The Ute I changed both levers and the front calliper for upgraded M6100 servo assisted levers and 4 pot calliper but kept the 2 pot on the rear . Braking improvement is night and day difference esp with the heavier towing loads.

For the Roadrat I simply kept the same Br m445 levers and just swapped out the front calliper to a m6100 4 pot , braking is better then the std 2 pot. Std lever will work with upgraded callipers without issue, 20% better braking is that which is stated with just a calliper change only.

I also upgraded front rotors to 180 to enable a bit more braking improvement , I felt 203mm were simply too large and uneccessary for my usage. Unless one is downhilling or riding very fast then 203 aren't a needed upgrade.
160 to 180 is a nice improvement without the rotor size actually looking much different.
Rear rotors one can only fit max 180 but needs a 203 adapter where as the front one uses the same adapter and rotoe sizing.
 
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AGS

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Feb 12, 2023
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I replaced a Tektro 2 pot caliper with a Risunmotor 4 pot caliper on a 180mm front disc and kept the original Tektro hydraulic brake assembly. My braking improved and I don’t have any problems with leverage.

It’s still the same Tektro sloppy feeling as it was before. I am also not a Tektro fan boy.
 
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saneagle

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I can understand that having a higher spec lever with a lower spec caliper works ok, but would the other way around be a bad thing? Eg, having a 4 pot caliper and running it with a basic lever designed for a 2 pot caliper - would you end up with really bad performance?
I've never found a pair of standard branded hydraulic brakes that weren't adequate for a bike ridden on normal hilly roads, and I'm 100kg.. Even the low end ones are really good. I can't understand why anyone would want more unless they're doing downhill sport riding.
 

WheezyRider

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I've never found a pair of standard branded hydraulic brakes that weren't adequate for a bike ridden on normal hilly roads, and I'm 100kg.. Even the low end ones are really good. I can't understand why anyone would want more unless they're doing downhill sport riding.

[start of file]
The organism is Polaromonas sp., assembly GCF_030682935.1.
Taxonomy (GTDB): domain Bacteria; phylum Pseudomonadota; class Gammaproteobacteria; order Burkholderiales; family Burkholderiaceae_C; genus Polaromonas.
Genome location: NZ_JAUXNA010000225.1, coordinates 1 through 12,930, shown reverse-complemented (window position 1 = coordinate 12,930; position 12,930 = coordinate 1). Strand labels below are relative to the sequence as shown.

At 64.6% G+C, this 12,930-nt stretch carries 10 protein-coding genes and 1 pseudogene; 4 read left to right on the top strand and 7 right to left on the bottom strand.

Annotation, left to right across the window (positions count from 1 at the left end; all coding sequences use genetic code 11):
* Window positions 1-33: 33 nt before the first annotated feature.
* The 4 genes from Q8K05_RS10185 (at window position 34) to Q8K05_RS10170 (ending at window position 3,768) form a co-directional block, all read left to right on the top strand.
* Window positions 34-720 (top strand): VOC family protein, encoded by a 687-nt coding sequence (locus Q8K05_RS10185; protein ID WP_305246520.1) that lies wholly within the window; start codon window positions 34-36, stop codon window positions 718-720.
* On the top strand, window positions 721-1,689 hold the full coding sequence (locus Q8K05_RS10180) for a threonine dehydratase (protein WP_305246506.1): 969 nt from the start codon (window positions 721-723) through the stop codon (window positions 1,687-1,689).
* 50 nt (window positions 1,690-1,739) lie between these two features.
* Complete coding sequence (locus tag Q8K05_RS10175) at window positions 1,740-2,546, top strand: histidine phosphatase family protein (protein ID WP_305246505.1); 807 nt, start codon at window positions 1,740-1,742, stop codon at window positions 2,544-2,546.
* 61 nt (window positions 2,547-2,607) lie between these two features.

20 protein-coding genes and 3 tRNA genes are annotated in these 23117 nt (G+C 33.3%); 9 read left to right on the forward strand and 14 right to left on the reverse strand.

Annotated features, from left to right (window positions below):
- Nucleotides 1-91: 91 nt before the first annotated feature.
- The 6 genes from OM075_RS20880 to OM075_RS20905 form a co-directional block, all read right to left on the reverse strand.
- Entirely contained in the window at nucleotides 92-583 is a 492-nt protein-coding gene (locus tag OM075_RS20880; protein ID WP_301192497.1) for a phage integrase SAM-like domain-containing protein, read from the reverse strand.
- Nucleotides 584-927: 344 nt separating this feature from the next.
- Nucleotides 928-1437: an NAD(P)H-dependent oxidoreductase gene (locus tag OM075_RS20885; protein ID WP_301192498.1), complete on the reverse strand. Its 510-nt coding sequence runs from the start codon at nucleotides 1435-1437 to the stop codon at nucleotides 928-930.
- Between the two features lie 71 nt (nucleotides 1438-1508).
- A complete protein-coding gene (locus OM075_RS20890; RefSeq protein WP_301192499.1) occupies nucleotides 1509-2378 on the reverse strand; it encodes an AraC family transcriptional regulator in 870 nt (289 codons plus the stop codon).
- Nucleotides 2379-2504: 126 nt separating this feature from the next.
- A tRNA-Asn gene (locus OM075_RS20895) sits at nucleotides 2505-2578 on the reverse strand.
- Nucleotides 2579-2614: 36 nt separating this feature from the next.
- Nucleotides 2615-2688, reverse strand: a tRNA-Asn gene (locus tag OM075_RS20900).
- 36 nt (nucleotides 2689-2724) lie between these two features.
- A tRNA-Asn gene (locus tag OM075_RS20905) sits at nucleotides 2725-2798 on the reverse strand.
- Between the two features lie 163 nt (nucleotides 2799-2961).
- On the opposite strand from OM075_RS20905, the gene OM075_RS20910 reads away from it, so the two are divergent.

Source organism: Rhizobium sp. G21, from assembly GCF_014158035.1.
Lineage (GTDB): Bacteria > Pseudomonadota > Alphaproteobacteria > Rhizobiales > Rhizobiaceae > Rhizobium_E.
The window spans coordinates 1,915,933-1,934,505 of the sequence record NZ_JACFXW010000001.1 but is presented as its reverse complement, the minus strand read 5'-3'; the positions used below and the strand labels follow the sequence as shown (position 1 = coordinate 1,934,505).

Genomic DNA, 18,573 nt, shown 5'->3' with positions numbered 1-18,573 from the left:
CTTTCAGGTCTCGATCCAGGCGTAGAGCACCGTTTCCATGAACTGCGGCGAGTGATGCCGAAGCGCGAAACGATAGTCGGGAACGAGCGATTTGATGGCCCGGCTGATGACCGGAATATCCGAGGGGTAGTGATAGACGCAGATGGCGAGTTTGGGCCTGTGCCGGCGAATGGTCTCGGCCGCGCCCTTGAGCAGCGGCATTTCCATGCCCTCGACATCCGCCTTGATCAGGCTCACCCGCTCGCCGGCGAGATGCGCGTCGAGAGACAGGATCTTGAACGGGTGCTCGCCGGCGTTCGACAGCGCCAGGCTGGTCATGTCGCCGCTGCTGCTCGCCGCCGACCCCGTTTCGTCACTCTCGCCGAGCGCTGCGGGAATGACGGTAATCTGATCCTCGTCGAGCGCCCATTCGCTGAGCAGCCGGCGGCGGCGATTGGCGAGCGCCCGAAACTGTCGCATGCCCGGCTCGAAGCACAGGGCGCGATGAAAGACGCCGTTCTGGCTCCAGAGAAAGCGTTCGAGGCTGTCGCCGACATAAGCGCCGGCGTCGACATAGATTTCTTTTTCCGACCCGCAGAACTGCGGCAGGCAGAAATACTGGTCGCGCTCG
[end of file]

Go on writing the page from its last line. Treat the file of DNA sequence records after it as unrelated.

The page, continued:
Yes, I've found them to be good, even the basic ones with 160 mm discs. Maybe if you have a cargo bike hauling 1000kg, you might need something with a bit more bite... :)
 

matthewslack

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I was happy with my basic MT200s until I rode that Tern GSD the other week. Different world, and now I want to join it!
 

AndyBike

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Eg, having a 4 pot caliper and running it with a basic lever designed for a 2 pot caliper - would you end up with really bad performance?
Not sure why you would do that but i think anyone looking to mix and match would look to do things the other way around.

Although personally I havent ridden mixed component shimano(just complete systems.), ive heard its not a problem, and on other make where you can replace all the parts, ive been mixing and matching.
 

WheezyRider

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Apr 20, 2020
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Not sure why you would do that but i think anyone looking to mix and match would look to do things the other way around.

Although personally I havent ridden mixed component shimano(just complete systems.), ive heard its not a problem, and on other make where you can replace all the parts, ive been mixing and matching.
It's good to understand what combos will work and which won't. It seems from people's experience here that all are fine.

I could imagine a situation where someone swaps out their caliper for a better one, but doesn't want to change their levers. Eg, a lot of levers are not set up for e-bikes and you have to add a sensor and magnet and glue them on. This can be a bit of a pain to do if you don't have to.

I've got lots of bikes and a pile of parts built up over the years. So I often end up swapping things around on different bikes to keep them running, so it's easy to end up with a "Frankenbike" :)